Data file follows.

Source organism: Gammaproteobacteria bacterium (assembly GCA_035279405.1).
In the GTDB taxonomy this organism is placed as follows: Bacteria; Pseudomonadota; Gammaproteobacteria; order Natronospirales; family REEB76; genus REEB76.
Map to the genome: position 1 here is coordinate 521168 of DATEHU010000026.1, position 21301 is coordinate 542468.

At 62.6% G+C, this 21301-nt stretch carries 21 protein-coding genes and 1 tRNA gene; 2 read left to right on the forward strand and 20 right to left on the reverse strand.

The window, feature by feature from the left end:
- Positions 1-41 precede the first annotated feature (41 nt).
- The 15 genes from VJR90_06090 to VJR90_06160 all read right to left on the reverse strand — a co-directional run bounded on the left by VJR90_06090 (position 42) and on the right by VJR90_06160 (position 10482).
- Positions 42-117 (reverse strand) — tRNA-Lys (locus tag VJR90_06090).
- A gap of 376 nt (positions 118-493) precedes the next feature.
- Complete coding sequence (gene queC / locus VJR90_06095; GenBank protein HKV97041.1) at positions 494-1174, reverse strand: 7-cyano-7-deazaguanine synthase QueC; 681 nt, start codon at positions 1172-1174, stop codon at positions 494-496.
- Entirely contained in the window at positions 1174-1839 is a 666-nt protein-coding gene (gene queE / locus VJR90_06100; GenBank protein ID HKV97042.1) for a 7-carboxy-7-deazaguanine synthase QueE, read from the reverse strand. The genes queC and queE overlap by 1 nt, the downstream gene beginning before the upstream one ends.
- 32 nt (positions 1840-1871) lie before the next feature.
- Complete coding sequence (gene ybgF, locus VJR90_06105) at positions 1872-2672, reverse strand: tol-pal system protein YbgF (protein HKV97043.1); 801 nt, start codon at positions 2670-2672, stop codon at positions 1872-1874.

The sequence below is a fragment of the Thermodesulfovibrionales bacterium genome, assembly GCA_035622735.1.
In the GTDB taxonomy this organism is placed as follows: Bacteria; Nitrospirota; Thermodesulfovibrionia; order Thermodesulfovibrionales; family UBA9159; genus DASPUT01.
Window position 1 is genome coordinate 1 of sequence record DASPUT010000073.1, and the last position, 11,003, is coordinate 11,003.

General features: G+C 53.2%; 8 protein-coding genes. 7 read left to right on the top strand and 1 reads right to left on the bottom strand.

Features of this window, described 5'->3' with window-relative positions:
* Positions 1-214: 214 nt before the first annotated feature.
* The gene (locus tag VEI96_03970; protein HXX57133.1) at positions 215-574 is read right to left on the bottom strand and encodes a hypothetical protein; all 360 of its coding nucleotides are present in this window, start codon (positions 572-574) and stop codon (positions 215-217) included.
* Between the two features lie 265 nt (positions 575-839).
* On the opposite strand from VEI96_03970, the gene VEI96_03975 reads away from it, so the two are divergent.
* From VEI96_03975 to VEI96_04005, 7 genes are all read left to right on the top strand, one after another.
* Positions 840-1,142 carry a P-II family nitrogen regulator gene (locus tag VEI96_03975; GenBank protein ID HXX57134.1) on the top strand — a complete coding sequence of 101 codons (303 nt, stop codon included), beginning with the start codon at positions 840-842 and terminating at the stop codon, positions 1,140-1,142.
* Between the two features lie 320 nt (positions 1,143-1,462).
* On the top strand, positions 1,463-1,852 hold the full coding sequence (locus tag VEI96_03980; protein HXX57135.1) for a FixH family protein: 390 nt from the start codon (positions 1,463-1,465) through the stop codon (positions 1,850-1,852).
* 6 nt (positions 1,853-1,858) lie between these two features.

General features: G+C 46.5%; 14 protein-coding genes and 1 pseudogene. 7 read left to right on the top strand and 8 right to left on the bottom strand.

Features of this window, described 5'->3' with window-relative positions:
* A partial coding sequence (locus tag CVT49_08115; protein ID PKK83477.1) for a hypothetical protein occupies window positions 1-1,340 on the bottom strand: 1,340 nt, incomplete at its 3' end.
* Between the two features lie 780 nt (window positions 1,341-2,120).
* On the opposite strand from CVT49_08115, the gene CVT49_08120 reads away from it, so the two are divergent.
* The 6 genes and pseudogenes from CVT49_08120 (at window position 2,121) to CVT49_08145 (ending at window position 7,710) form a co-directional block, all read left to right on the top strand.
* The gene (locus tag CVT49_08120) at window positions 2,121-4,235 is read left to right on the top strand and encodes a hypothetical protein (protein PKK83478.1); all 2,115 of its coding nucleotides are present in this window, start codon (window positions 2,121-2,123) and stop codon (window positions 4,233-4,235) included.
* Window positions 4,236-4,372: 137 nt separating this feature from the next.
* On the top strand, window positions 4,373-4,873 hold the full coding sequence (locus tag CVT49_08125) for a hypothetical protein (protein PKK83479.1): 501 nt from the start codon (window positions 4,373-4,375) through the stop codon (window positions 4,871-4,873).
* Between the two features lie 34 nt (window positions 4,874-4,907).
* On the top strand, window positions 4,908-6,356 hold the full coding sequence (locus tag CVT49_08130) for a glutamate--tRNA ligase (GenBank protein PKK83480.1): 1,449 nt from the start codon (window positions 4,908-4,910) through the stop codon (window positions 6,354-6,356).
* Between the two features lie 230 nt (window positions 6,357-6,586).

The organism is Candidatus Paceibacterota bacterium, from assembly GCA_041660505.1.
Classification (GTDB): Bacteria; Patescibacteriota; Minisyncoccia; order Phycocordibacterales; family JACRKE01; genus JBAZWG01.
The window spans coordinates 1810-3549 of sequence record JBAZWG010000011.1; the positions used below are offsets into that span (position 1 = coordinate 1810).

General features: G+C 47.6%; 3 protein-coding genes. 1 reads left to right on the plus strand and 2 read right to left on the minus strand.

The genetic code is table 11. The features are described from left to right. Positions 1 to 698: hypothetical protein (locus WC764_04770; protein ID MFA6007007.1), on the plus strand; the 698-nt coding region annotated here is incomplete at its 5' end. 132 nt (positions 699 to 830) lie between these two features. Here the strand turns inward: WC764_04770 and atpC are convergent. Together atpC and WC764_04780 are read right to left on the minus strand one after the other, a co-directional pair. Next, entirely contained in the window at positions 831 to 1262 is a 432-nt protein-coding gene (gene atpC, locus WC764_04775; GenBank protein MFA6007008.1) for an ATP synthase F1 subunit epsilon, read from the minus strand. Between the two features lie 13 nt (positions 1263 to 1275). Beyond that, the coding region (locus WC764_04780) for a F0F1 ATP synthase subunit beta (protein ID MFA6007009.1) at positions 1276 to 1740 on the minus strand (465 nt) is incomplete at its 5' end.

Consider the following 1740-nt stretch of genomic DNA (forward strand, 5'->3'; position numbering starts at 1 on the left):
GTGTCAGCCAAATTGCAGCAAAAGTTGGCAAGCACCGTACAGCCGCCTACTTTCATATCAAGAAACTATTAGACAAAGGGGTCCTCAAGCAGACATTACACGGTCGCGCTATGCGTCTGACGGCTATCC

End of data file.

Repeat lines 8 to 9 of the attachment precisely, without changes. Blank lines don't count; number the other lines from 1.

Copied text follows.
- Positions 42-117 (reverse strand) — tRNA-Lys (locus tag VJR90_06090).
- A gap of 376 nt (positions 118-493) precedes the next feature.